Talk to me a little bit about that communication with clients. That’s a big part of your work.
It is. It’s the part of the job I enjoy the most, actually. People think being a veterinarian is all about the animals, and a large part of it is. But it’s also about the people who love those animals and take care of them. I enjoy taking care of those animals. I enjoy the people behind them. I enjoy talking to them. And I think they enjoy it, too.

What do you see as the school’s place in the community and has that changed over the decades that you’ve been here?
I think our reputation has grown over the years as a center of excellence. I feel very proud about that. Every time I say I work at the vet school people are like, “Oh, that’s such a great place.” It’s such a good feeling.

I also think we have contributed to the betterment of animal life and human life. We’re always on the leading edge of diagnostics and therapies and understanding of pathophysiology. I think we need to continue to have that role in the community. I also like that we have outreach programs. I love the Dog Olympics and the Open House. I always work Open House and you see literally hundreds of young people, ranging from 2 to 20, who want to be veterinarians and love animals and they’re so excited.

When you’re not here, where could we find you?
Usually with my family. I’m married to a lovely man who is a middle-school English teacher. He’s one of the funniest men I’ve ever met. He makes me laugh every day. I have two kids, and I love being involved in their lives. Cecilia’s really into volleyball right now and getting ready to go into high school. Joe is into tennis.

Have your children expressed any interest in becoming vets?
They have on and off. Cecilia wants to be a pediatric surgeon. She likes kids and she likes surgery. She had her first dissection of a chicken wing and her teacher was like, “You did a beautiful dissection.” Now she wants a surgery kit for Christmas. And Joe goes from being a tennis pro to a lawyer to a surgeon. Surgeon comes up a lot. They really like “Grey’s Anatomy.”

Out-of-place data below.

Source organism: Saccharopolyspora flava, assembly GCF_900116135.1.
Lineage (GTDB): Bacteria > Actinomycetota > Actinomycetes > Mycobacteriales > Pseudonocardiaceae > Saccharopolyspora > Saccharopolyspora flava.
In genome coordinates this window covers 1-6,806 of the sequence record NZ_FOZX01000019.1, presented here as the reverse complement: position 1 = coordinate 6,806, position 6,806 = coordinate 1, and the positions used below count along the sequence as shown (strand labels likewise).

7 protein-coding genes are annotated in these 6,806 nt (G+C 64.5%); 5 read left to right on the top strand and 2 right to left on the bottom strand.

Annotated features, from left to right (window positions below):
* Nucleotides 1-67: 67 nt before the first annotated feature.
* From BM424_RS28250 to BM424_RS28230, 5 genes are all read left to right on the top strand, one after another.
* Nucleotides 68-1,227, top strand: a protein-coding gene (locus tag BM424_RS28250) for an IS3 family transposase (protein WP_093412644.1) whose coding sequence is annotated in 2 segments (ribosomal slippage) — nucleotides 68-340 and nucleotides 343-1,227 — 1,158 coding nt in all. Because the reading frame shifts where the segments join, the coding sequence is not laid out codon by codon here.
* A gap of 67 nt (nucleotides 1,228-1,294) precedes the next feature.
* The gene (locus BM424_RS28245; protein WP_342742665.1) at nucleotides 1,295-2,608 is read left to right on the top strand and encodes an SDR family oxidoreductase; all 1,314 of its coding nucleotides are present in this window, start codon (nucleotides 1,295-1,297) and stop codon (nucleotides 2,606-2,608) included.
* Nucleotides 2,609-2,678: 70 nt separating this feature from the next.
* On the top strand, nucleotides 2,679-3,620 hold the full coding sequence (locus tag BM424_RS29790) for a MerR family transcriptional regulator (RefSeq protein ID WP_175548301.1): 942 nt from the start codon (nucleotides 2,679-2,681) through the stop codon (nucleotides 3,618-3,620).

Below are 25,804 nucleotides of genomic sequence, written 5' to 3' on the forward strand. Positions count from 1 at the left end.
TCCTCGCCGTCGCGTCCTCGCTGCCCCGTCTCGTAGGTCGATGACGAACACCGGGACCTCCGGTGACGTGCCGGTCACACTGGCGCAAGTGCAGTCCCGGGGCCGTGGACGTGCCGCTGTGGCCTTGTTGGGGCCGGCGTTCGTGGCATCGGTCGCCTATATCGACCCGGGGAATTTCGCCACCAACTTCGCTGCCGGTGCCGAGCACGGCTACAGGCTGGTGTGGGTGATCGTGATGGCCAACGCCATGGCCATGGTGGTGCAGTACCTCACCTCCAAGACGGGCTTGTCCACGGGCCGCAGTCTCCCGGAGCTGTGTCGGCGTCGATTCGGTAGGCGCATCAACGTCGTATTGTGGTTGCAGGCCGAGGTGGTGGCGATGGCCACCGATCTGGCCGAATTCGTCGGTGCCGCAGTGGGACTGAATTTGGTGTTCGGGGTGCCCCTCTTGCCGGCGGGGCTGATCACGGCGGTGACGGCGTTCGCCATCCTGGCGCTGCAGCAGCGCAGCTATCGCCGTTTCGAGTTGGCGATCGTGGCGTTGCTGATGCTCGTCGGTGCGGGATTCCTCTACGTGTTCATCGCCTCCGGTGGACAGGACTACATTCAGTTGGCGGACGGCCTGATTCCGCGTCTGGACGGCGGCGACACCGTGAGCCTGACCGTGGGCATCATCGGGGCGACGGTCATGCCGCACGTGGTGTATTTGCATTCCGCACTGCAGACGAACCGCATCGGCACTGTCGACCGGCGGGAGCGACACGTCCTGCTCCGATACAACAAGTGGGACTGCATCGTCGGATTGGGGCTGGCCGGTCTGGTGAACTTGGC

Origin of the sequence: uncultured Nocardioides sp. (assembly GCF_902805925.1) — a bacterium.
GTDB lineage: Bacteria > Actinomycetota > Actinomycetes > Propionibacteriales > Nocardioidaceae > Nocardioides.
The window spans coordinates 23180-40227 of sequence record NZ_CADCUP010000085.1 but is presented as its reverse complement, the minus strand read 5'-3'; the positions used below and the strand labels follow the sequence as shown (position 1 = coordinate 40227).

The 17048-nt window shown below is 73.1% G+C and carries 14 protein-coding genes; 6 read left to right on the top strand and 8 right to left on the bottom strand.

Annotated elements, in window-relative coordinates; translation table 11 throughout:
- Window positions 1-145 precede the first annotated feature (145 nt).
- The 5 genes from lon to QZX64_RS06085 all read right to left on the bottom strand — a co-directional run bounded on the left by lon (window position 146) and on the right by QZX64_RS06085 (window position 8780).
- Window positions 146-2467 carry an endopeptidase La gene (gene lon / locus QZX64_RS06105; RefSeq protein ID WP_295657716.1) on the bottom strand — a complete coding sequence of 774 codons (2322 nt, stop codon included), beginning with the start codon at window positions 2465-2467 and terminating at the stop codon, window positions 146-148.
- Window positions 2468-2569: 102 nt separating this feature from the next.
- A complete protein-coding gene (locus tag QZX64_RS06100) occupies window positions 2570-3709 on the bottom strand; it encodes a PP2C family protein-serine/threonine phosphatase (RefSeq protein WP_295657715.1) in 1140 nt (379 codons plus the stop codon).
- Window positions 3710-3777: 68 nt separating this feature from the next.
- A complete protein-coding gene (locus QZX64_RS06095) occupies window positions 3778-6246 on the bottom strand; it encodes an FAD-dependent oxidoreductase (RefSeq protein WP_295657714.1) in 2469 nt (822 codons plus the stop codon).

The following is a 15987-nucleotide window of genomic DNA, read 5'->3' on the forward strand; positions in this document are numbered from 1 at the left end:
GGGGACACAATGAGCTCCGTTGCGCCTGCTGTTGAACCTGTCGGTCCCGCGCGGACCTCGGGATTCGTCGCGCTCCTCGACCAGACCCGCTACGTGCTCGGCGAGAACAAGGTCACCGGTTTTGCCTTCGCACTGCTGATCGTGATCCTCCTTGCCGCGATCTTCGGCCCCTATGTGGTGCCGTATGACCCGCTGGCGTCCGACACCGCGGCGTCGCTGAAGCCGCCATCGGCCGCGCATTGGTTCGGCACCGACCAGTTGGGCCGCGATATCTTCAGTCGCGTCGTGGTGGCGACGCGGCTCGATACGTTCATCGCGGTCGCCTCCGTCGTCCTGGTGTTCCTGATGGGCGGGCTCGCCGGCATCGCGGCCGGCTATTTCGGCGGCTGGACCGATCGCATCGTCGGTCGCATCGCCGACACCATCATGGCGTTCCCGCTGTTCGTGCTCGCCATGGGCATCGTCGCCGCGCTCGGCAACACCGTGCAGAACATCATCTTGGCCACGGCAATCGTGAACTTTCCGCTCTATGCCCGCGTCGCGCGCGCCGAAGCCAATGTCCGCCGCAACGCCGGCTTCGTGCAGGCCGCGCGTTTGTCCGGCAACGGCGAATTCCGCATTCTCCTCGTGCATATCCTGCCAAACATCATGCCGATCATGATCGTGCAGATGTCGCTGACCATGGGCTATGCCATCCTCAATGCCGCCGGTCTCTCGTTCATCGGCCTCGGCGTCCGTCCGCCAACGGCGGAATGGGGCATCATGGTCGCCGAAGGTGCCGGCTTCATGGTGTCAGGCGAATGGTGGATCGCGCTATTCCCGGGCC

Switching gears, is there such a thing as a typical day for you?
I’m on clinic duty, or hospital duty, about half of the time, so 26 weeks a year and your day is pretty predictable. It starts usually around 8 and ends usually around 6. And you’re busy the whole day. You are seeing clients, overseeing your residents and interns, answering phones, interpreting diagnostic tests, calling clients. Which is all very enjoyable, honestly.

And then the other time is less predictable. I work on clinical research projects and usually I have anywhere from three to six projects that are ongoing, in various stages and I usually do that with other people. There’s usually lectures for students. I teach the underclassmen, years one through three, a little bit. I serve on a few committees. I’m on the hospital board. I’m an assistant department head, too, so there’s usually meetings. There’s probably 10 to 20 things that occupy my time during off-clinic time.

Have you had experiences with your own pets that have guided your work here?
I’ve had five dogs in my life and I think every dog has taught me something different. One of my dogs was really aggressive to people she didn’t know and to other dogs. We worked through it and that was a hard experience. So now when I meet a client who has a dog that’s very similar, I can empathize with them.

What are some important things to be aware of when it comes to your pet and heart health?
In North Carolina, one very preventable type of heart issue in a dog is heartworm disease, so making sure they’re on heartworm preventive medicine is really important. I think the other thing is that dogs and cats don’t commonly get the same types of heart diseases that people do. The most common cause of heart disease in dogs is something called mitral valve disease, where their mitral valves fail, and it usually affects older small breed dogs. And probably 75 percent of dogs we see here with heart disease or heart failure have that disease. Although we can’t prevent the development of the mitral valve disease, we now feel pretty confident that there are medicines that can be given in the early stages to delay progression to heart failure. So early detection in heart disease is important.

There are certain breeds that we know have high incidences of heart disease, like boxers, cavaliers and Dobermans and Maine coon cats, so we generally recommend screenings, There’s a few breeds that probably should get screened even if you don’t hear a heart murmur or an irregular heartbeat because we really believe early intervention will delay progression.

Finally, what do you think makes a good vet a great vet?
Open-mindedness, because medicine changes. What we did 50 years ago is not the same thing we do today. Medicine is an ever-changing craft. And I’ve really learned that by being at a center where we’re always challenging the status quo, we’re always improving, we’re always getting better.

Always striving to be better, too. And enthusiasm. And being a good observer and a good communicator. It’s interesting, you have to have a combination of these skills. You have to be detailed oriented but you also have to be able to see the big picture.

~Jordan Bartel/NC State Veterinary Medicine